The John Tortorella hire was either going to be a colossal mistake or a stroke of genius. Take a bow, GM Mike Gillis. The Canucks have responded to Torts, playing some of the best defensive hockey they have played in a few years. The healthy return of Ryan Kesler hasn’t hurt either. The Canucks will tell you that, when he’s healthy, he is their engine, and this season is the best he’s looked in two years, having recovered finally from hip, wrist and shoulder surgeries. It’s tough sledding in the mighty Pacific Division with the three California teams all Cup-worthy opponents, but I believe the heightened competition is helping this team raise its game after years of loafing in the old Northwest Division, which the Canucks would sew up by early March most years. The Canucks aren’t the surefire Cup contenders of before, but they’re playoff worthy, which frankly was in doubt before the season.

Edmonton Oilers

Grade: F

An absolute nightmare by any measure in Northern Alberta. Last in the NHL at 3.44 goals against per game, this team has shown no clue in terms of defensive awareness; horrid goaltending, yes, but the defensive coverage has been just as abysmal. No evidence by some of the young forward stars on this team that they’re willing to play a 200-foot game. Can’t put into words how disappointing a season this is for the Oilers. I still like the hire of Dallas Eakins as head coach. He’s a sharp dude, but he has his work cut out for him in terms of winning the battle of wills with some of his young players. Oilers fans deserve better than yet another year out of the playoffs.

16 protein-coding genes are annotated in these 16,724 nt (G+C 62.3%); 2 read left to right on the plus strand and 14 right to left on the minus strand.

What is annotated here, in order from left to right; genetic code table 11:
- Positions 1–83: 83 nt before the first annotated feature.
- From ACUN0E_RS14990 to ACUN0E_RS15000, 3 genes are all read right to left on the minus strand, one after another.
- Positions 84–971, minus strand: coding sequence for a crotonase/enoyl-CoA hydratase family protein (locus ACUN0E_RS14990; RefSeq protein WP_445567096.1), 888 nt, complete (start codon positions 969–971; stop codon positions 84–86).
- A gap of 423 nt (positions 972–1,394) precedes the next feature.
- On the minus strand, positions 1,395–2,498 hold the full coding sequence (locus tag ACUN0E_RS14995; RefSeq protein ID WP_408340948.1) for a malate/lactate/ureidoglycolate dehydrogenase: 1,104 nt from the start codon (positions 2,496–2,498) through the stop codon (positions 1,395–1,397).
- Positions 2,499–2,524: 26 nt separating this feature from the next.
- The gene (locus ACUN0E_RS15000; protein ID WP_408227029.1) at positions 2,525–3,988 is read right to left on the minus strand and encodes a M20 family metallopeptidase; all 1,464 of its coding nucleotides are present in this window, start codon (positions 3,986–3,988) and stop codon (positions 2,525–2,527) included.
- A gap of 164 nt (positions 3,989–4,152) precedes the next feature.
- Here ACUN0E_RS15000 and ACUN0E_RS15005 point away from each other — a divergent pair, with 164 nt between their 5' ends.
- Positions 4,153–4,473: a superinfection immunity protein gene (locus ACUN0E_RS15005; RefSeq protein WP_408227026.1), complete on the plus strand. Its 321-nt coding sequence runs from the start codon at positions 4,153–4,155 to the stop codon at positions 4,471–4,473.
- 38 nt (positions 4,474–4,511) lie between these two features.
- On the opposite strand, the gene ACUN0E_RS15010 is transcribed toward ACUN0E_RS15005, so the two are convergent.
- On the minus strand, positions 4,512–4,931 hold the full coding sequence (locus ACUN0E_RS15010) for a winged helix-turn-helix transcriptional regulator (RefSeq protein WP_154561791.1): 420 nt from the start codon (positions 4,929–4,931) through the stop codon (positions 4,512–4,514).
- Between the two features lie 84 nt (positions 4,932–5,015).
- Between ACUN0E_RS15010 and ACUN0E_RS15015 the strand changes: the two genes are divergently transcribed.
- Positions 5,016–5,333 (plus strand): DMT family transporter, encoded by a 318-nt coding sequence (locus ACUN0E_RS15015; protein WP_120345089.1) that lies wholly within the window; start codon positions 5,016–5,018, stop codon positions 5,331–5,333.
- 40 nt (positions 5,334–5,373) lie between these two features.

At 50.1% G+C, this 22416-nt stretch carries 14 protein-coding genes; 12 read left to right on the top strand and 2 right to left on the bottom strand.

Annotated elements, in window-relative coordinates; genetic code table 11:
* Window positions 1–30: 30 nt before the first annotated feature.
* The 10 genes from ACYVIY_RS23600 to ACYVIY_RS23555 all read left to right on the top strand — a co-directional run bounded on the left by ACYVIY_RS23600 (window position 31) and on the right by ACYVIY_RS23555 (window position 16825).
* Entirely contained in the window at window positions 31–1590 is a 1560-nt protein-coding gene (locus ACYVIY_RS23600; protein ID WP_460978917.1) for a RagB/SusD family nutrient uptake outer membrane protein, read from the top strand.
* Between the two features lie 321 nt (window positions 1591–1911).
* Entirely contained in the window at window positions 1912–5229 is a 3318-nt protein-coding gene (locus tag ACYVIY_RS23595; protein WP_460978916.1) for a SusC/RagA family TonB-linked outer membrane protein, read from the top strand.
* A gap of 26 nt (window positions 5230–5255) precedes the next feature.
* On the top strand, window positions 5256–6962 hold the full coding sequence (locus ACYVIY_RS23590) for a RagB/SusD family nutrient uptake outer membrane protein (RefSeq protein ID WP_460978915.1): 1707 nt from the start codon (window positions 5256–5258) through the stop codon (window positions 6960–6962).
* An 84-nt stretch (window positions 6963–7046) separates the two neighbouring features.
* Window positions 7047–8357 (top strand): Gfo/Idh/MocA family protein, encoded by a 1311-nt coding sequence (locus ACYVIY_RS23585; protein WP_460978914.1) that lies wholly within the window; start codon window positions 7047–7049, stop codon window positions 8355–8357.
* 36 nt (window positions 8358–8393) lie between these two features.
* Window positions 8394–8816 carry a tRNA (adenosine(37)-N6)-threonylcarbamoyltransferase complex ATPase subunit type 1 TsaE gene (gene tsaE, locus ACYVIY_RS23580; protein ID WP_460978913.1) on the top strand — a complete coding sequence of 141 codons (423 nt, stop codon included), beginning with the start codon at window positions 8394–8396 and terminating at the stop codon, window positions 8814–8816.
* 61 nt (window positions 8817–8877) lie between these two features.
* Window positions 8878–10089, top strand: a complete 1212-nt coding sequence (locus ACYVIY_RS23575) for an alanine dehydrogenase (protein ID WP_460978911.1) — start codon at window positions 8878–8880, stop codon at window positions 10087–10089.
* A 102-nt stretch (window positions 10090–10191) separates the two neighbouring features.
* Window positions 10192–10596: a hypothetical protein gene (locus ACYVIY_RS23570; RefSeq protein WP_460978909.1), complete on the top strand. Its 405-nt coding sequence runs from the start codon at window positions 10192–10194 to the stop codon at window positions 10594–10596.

Calgary Flames

Grade: C

The Flames are near the basement in the standings, but I’m giving them a decent grade because they deserve credit for the work ethic they’ve displayed night in and night out in a season where everyone knows they had no chance to win. That’s a credit to coach Bob Hartley. You may beat the Flames, but you’re going to pay a price in doing so. Calgary’s emotion in its comeback win over St. Louis before the Christmas break was a perfect summary of how the Flames are battling this season despite their talent limitations. Why does it matter to not just "tank" a season when you have no expectations? Young players like Sean Monahan grow up in a better environment and understand that losing isn’t acceptable.

Winnipeg Jets

Grade: D-plus

I picked the Jets to finish last in the Central Division before the season, so I’m not surprised by their struggles. They’re 18th in goals for and 23rd in goals against, all of which spells mediocrity. Just not enough secondary scoring on this team, and the goaltending hasn’t been up to snuff either. There are some bright spots, though, such as rookie stud blueliner Jacob Trouba; man is he going to be a player in this league. He’s already playing more than 21 minutes a game. I also like what I’ve seen from 20-year-old center Mark Scheifele over the past month. I don’t think this team is that far away from being a playoff team, but I just didn’t feel like the Jets were ready to take that step this season in the tougher Western Conference.